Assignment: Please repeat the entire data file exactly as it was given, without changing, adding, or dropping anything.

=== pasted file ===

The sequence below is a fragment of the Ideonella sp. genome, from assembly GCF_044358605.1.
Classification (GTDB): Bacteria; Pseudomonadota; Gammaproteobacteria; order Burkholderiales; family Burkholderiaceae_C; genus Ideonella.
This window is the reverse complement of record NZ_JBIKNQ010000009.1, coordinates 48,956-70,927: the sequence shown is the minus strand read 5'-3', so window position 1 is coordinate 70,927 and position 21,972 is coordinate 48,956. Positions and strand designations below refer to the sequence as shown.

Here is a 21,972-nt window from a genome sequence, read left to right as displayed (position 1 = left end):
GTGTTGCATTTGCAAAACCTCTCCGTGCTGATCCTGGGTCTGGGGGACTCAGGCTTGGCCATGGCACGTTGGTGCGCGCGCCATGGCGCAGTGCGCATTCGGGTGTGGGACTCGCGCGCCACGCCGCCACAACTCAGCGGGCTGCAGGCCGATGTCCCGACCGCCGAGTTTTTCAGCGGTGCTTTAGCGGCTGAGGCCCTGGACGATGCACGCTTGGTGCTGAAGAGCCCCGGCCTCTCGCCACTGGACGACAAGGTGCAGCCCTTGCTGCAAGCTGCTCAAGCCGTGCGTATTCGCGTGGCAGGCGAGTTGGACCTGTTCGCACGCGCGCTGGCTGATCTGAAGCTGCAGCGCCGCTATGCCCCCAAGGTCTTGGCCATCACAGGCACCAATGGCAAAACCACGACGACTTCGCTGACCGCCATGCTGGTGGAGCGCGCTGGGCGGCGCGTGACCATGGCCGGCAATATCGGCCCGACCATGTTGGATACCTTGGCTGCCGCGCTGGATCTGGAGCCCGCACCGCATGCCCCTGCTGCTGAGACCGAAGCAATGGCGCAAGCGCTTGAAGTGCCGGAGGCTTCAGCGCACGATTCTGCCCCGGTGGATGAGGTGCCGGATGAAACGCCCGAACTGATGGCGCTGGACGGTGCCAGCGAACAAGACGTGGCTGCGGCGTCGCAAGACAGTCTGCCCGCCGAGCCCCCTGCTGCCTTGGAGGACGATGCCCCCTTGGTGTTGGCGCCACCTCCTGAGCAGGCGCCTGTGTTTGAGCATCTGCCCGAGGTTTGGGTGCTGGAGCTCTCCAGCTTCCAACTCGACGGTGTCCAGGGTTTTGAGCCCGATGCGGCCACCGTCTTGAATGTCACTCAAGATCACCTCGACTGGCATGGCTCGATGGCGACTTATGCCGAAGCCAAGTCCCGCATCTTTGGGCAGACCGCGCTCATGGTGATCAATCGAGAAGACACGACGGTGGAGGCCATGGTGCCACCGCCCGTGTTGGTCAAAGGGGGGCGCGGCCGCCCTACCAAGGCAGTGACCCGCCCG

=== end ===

The sequence below is a fragment of the Ideonella sp. genome, from assembly GCF_044358605.1.
Classification (GTDB): Bacteria; Pseudomonadota; Gammaproteobacteria; order Burkholderiales; family Burkholderiaceae_C; genus Ideonella.
This window is the reverse complement of record NZ_JBIKNQ010000009.1, coordinates 48,956-70,927: the sequence shown is the minus strand read 5'-3', so window position 1 is coordinate 70,927 and position 21,972 is coordinate 48,956. Positions and strand designations below refer to the sequence as shown.

Here is a 21,972-nt window from a genome sequence, read left to right as displayed (position 1 = left end):
GTGTTGCATTTGCAAAACCTCTCCGTGCTGATCCTGGGTCTGGGGGACTCAGGCTTGGCCATGGCACGTTGGTGCGCGCGCCATGGCGCAGTGCGCATTCGGGTGTGGGACTCGCGCGCCACGCCGCCACAACTCAGCGGGCTGCAGGCCGATGTCCCGACCGCCGAGTTTTTCAGCGGTGCTTTAGCGGCTGAGGCCCTGGACGATGCACGCTTGGTGCTGAAGAGCCCCGGCCTCTCGCCACTGGACGACAAGGTGCAGCCCTTGCTGCAAGCTGCTCAAGCCGTGCGTATTCGCGTGGCAGGCGAGTTGGACCTGTTCGCACGCGCGCTGGCTGATCTGAAGCTGCAGCGCCGCTATGCCCCCAAGGTCTTGGCCATCACAGGCACCAATGGCAAAACCACGACGACTTCGCTGACCGCCATGCTGGTGGAGCGCGCTGGGCGGCGCGTGACCATGGCCGGCAATATCGGCCCGACCATGTTGGATACCTTGGCTGCCGCGCTGGATCTGGAGCCCGCACCGCATGCCCCTGCTGCTGAGACCGAAGCAATGGCGCAAGCGCTTGAAGTGCCGGAGGCTTCAGCGCACGATTCTGCCCCGGTGGATGAGGTGCCGGATGAAACGCCCGAACTGATGGCGCTGGACGGTGCCAGCGAACAAGACGTGGCTGCGGCGTCGCAAGACAGTCTGCCCGCCGAGCCCCCTGCTGCCTTGGAGGACGATGCCCCCTTGGTGTTGGCGCCACCTCCTGAGCAGGCGCCTGTGTTTGAGCATCTGCCCGAGGTTTGGGTGCTGGAGCTCTCCAGCTTCCAACTCGACGGTGTCCAGGGTTTTGAGCCCGATGCGGCCACCGTCTTGAATGTCACTCAAGATCACCTCGACTGGCATGGCTCGATGGCGACTTATGCCGAAGCCAAGTCCCGCATCTTTGGGCAGACCGCGCTCATGGTGATCAATCGAGAAGACACGACGGTGGAGGCCATGGTGCCACCGCCCGTGTTGGTCAAAGGGGGGCGCGGCCGCCCTACCAAGGCAGTGACCCGCCCG